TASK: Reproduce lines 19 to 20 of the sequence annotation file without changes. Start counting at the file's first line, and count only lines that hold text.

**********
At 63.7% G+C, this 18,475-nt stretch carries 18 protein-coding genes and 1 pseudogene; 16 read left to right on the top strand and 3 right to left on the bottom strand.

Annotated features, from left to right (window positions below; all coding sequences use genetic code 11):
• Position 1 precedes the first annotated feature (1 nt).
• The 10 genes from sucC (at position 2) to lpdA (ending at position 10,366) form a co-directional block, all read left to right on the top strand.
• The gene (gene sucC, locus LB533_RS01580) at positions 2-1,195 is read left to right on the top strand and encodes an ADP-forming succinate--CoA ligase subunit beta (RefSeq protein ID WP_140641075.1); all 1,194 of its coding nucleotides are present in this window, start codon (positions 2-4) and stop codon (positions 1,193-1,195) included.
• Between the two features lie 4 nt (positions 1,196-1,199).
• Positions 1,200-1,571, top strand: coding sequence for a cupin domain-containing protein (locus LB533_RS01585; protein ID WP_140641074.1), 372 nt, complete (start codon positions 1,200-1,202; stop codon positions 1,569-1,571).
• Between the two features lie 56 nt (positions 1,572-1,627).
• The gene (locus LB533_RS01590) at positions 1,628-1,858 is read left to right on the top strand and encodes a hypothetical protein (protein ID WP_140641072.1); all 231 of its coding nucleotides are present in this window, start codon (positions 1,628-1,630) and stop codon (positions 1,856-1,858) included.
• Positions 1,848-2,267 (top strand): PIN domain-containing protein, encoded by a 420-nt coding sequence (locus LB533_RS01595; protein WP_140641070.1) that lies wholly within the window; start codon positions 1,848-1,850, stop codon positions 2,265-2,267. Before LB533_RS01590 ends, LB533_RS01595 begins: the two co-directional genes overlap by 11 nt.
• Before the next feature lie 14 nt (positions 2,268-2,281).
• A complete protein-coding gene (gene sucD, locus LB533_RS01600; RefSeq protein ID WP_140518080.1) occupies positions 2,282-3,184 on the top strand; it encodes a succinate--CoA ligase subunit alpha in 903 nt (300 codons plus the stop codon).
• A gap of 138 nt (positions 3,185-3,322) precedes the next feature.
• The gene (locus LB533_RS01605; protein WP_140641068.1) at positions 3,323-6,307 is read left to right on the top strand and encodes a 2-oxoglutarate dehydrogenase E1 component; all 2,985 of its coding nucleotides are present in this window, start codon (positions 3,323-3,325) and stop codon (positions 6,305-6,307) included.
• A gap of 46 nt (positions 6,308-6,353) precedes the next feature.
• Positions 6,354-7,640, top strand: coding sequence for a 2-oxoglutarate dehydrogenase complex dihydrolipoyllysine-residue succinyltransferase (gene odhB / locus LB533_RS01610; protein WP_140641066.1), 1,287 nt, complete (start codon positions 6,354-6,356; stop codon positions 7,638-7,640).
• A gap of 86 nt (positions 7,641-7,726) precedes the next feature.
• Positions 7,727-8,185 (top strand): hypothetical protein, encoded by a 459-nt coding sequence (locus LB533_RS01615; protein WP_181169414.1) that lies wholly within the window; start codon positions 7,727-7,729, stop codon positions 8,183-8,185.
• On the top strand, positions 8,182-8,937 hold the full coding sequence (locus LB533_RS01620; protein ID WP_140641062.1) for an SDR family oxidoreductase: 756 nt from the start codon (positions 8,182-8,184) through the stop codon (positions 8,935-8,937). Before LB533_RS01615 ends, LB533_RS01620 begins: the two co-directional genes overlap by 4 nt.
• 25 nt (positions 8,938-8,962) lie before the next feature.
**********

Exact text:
• On the top strand, positions 8,182-8,937 hold the full coding sequence (locus LB533_RS01620; protein ID WP_140641062.1) for an SDR family oxidoreductase: 756 nt from the start codon (positions 8,182-8,184) through the stop codon (positions 8,935-8,937). Before LB533_RS01615 ends, LB533_RS01620 begins: the two co-directional genes overlap by 4 nt.
• 25 nt (positions 8,938-8,962) lie before the next feature.